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Basically, I want to do this:

update vehicles_vehicle v 
    join shipments_shipment s on v.shipment_id=s.id 
set v.price=s.price_per_vehicle;

I'm pretty sure that would work in MySQL (my background), but it doesn't seem to work in postgres. The error I get is:

ERROR:  syntax error at or near "join"
LINE 1: update vehicles_vehicle v join shipments_shipment s on v.shi...
                                  ^

Surely there's an easy way to do this, but I can't find the proper syntax. So, how would I write this In PostgreSQL?

share|improve this question
3  
Postgres syntax is different: postgresql.org/docs/8.1/static/sql-update.html – Marc B Oct 23 '11 at 22:12
up vote 276 down vote accepted

The UPDATE syntax is:

[ WITH [ RECURSIVE ] with_query [, ...] ]
UPDATE [ ONLY ] table [ [ AS ] alias ]
    SET { column = { expression | DEFAULT } |
          ( column [, ...] ) = ( { expression | DEFAULT } [, ...] ) } [, ...]
    [ FROM from_list ]
    [ WHERE condition | WHERE CURRENT OF cursor_name ]
    [ RETURNING * | output_expression [ [ AS ] output_name ] [, ...] ]

In your case I think you want this:

UPDATE vehicles_vehicle AS v 
SET price = s.price_per_vehicle
FROM shipments_shipment AS s
WHERE v.shipment_id = s.id 
share|improve this answer
2  
You've got some syntax errors in there yet. I don't think you're allowed to use v in the SET portion. Thanks though. – mpen Oct 23 '11 at 22:18
    
If the update relies on a whole list of table joins, should those be in the UPDATE section or the FROM section? – ted.strauss Apr 11 '12 at 19:01
2  
@ted.strauss: The FROM can contain a list of tables. – Mark Byers Apr 12 '12 at 8:52
    
@DaveCollins: Completely unfounded, simply wrong. Who upvotes this? You can use either JOIN method. The fine manual has more.. – Erwin Brandstetter May 14 '15 at 1:08
1  
it throws error: ERROR: 42601: syntax error at or near "AS" – logan Nov 23 '15 at 18:01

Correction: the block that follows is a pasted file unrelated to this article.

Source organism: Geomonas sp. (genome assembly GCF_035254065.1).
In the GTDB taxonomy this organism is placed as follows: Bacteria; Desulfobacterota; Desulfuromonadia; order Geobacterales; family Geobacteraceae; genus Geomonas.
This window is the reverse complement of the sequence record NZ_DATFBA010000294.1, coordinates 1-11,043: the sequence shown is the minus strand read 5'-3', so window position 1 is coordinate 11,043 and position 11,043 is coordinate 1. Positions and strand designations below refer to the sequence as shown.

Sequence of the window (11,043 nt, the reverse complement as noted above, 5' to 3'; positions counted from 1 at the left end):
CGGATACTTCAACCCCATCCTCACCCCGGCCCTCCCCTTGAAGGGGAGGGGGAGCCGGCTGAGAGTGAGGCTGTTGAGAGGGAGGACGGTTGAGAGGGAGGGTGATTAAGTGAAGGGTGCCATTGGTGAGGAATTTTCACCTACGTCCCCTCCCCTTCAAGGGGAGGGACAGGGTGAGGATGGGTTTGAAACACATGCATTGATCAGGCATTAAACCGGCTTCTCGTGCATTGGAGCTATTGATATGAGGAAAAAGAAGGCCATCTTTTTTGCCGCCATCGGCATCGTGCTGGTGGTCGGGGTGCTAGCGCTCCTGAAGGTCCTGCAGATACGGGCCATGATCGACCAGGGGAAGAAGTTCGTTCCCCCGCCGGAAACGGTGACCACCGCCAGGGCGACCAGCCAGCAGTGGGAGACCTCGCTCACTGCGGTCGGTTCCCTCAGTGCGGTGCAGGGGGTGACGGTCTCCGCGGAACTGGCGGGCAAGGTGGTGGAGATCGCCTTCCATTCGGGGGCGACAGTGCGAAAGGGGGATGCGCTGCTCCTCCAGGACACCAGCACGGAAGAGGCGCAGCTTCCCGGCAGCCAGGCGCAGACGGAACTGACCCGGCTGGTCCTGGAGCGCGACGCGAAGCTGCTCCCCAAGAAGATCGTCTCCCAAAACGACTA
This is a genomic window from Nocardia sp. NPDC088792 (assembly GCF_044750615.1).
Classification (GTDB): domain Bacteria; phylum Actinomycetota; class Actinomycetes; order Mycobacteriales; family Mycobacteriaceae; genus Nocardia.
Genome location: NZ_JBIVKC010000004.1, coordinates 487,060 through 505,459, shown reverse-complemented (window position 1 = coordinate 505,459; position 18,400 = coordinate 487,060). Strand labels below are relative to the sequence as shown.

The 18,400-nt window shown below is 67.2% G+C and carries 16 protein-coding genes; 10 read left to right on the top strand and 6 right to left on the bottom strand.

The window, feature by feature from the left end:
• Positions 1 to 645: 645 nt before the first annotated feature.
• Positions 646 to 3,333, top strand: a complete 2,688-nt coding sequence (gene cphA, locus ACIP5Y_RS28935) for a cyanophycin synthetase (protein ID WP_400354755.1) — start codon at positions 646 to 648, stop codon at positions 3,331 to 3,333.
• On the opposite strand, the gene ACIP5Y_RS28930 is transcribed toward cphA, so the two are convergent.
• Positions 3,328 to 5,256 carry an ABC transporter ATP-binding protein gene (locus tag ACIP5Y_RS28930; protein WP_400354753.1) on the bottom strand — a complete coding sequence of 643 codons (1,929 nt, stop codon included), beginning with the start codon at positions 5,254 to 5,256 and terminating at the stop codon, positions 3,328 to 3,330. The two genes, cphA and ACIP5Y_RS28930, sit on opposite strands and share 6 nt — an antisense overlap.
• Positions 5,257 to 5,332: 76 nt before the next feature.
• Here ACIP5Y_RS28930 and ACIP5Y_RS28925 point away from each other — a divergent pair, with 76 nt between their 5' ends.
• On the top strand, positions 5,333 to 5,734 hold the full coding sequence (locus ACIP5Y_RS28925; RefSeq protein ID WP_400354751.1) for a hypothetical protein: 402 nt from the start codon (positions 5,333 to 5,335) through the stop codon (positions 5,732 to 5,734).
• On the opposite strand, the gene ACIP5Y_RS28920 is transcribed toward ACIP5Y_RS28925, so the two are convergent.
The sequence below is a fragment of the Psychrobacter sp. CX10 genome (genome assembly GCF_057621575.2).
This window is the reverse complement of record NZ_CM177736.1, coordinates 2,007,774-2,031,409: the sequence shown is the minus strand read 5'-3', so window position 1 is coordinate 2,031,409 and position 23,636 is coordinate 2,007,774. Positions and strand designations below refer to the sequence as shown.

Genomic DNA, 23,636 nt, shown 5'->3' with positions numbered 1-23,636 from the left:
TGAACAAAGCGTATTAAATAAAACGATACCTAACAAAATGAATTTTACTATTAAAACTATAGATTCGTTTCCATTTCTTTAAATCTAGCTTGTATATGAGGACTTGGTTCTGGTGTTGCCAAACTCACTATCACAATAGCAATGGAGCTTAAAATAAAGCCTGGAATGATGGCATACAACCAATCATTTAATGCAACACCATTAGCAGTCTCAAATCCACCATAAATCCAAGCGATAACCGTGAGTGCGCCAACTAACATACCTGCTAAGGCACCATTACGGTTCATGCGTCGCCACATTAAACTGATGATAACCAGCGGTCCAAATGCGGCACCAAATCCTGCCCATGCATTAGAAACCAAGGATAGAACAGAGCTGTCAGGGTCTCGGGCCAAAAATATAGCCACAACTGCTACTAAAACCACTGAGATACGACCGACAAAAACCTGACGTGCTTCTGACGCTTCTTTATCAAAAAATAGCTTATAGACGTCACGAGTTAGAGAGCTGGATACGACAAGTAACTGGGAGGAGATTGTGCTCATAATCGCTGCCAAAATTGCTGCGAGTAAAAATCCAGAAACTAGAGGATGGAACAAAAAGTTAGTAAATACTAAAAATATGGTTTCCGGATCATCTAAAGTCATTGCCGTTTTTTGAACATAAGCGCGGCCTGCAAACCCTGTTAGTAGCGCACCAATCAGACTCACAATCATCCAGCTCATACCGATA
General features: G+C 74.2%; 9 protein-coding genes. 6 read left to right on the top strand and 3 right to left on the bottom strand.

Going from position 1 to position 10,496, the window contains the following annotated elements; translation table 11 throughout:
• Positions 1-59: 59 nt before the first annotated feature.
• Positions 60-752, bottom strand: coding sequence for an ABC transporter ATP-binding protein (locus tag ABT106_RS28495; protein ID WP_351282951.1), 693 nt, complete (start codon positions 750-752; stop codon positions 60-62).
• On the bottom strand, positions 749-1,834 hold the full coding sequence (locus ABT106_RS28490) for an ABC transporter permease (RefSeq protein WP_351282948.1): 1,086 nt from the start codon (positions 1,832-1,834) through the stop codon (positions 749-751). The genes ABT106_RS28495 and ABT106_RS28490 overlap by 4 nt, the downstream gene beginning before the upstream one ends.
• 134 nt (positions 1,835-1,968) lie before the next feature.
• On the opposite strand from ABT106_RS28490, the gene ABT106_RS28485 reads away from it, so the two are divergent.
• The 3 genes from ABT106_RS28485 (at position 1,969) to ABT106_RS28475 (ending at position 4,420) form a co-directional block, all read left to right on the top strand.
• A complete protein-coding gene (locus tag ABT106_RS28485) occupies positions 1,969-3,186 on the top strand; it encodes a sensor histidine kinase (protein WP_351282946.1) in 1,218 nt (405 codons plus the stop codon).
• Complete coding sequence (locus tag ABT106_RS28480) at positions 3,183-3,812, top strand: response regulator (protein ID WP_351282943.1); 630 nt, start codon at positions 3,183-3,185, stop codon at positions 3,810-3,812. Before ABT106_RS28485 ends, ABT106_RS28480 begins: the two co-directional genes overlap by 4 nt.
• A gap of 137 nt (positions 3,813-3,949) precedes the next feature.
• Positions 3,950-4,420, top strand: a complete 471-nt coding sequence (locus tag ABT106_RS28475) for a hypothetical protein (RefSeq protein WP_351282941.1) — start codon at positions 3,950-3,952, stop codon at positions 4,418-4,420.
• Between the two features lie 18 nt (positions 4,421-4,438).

Let me explain a little more by my example.

Task: correct info, where abiturients (students about to leave secondary school) have submitted applications to university earlier, than they got school certificates (yes, they got certificates earlier, than they were issued (by certificate date specified). So, we will increase application submit date to fit certificate issue date.

Thus. next MySQL-like statement:

UPDATE applications a
JOIN (
    SELECT ap.id, ab.certificate_issued_at
    FROM abiturients ab
    JOIN applications ap 
    ON ab.id = ap.abiturient_id 
    WHERE ap.documents_taken_at::date < ab.certificate_issued_at
) b
ON a.id = b.id
SET a.documents_taken_at = b.certificate_issued_at;

Becomes PostgreSQL-like in such a way

UPDATE applications a
SET documents_taken_at = b.certificate_issued_at         -- we can reference joined table here
FROM abiturients b                                       -- joined table
WHERE 
    a.abiturient_id = b.id AND                           -- JOIN ON clause
    a.documents_taken_at::date < b.certificate_issued_at -- Subquery WHERE

As you can see, original subquery JOIN's ON clause have become one of WHERE conditions, which is conjucted by AND with others, which have been moved from subquery with no changes. And there is no more need to JOIN table with itself (as it was in subquery).